BARRE TOWN — The Select Board is officially on the clock when it comes to deciding how to get from here to there with respect to two currently unconnected segments of bike path.
The board held yet another public hearing this week on a proposal that has galvanized one neighborhood and that produced no clear-cut recommendation from a committee that studied it. Afterward, board members agreed to decide how to proceed when they meet again Tuesday.
They aren’t looking forward to it.
“This is a tough one,” Selectman Jeff Newton said. “No matter what you’re going to do you’re either going to spend a lot of money or ruffle a lot of feathers, and I don’t want to do either.”
Newton and the rest of the five-member board will have to pick one or punt, because the list of options is limited.
By Newton’s count there are four. One is to do nothing, while another would involve kicking the issue back to a committee that has studied — and in some case re-studied — alternate routes, including the two that are still on the table.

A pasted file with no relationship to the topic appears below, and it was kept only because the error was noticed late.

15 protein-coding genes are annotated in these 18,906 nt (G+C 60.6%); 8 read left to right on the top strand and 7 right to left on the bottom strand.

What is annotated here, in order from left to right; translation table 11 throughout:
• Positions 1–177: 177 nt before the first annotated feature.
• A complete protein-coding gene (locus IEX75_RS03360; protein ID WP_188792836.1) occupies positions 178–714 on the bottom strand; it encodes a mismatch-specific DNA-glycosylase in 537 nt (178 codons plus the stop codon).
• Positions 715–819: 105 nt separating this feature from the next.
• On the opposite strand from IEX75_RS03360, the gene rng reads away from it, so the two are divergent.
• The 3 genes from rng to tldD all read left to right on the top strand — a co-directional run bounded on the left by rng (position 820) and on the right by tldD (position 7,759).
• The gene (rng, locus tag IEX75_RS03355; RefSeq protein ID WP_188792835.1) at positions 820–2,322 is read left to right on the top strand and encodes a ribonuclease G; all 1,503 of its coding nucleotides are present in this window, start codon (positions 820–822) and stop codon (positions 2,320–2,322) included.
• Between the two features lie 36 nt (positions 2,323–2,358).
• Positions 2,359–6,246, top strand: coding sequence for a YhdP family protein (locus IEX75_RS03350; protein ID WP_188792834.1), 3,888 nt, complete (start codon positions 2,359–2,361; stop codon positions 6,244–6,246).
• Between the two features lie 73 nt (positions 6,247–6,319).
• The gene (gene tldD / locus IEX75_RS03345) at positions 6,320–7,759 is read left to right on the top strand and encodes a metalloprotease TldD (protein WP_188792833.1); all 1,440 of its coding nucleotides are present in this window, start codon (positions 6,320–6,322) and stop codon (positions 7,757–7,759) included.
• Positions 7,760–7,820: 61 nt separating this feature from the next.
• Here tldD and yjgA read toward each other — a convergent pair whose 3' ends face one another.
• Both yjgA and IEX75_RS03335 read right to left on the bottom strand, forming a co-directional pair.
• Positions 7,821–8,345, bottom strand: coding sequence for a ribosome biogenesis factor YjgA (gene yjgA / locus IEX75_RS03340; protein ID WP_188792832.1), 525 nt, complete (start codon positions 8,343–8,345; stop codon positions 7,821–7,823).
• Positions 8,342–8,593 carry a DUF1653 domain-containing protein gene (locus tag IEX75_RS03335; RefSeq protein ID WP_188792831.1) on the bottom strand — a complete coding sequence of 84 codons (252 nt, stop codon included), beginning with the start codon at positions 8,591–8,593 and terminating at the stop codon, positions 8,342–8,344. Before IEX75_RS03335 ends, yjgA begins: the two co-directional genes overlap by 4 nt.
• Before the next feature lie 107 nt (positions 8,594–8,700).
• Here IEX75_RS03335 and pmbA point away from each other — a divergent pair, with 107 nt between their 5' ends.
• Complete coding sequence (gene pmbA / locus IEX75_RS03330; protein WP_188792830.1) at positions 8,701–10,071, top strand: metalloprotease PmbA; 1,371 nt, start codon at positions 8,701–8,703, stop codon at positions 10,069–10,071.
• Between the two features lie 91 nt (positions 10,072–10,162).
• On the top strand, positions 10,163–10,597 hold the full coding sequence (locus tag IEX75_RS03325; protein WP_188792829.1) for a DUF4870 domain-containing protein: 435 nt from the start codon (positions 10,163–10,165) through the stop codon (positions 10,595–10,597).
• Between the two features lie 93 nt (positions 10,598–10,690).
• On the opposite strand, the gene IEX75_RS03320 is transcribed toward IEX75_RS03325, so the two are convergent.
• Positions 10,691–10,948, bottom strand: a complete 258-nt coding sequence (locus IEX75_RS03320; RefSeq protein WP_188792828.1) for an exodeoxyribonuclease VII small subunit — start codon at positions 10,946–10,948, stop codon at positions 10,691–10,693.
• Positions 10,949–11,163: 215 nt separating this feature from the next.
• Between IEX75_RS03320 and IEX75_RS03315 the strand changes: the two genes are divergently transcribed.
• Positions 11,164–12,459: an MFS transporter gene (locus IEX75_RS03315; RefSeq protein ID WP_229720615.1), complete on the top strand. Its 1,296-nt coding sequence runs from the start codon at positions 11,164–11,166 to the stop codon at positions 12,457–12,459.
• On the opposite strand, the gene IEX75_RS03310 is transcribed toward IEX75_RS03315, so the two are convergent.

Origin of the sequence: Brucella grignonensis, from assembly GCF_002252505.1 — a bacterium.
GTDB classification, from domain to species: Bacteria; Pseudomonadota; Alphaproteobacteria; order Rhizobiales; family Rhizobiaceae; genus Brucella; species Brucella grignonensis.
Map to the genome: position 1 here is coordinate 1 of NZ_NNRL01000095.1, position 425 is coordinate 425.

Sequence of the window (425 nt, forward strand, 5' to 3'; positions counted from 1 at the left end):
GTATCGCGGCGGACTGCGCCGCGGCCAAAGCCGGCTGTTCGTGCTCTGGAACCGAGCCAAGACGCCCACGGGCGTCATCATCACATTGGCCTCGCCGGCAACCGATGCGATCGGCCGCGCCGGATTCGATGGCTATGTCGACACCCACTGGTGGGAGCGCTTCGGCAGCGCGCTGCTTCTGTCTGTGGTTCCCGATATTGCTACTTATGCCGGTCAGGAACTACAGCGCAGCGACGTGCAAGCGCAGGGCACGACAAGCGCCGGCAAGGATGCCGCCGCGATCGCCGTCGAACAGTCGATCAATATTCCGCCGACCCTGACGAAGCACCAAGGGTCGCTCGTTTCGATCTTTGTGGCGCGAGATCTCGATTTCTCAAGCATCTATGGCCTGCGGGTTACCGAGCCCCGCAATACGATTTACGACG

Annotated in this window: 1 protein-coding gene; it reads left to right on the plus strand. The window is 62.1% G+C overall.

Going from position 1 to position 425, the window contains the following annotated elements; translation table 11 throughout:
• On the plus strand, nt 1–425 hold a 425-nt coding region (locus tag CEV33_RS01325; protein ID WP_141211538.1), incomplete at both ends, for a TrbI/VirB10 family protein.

One of those routes, the favored choice after a consultant-led process that initially ended in June, has provoked a firestorm of opposition among residents of Lower Sterling Hill Road. The other, which would empty onto Pouliot Avenue in neighboring Barre, would cost nearly $1.6 million. That’s more than twice the $700,000 price consultants have placed on the Sterling Hill route.
Enter the Select Board, which, over the past few months, has heard emphatically from residents of Lower Sterling Hill Road that they want no part of a path that would run through their quiet neighborhood and up a currently wooded hillside to Websterville.
Given the narrowness of the South Barre side street and its popularity as a seasonal shortcut, neighbors claim the route would be unsafe. They are also concerned the proposed path would attract unfamiliar people to their neighborhood, scar the hillside, and possibly exacerbate stormwater problems that have twice (in 2007 and 2011) washed the steep upper section of Sterling Hill Road down onto their properties.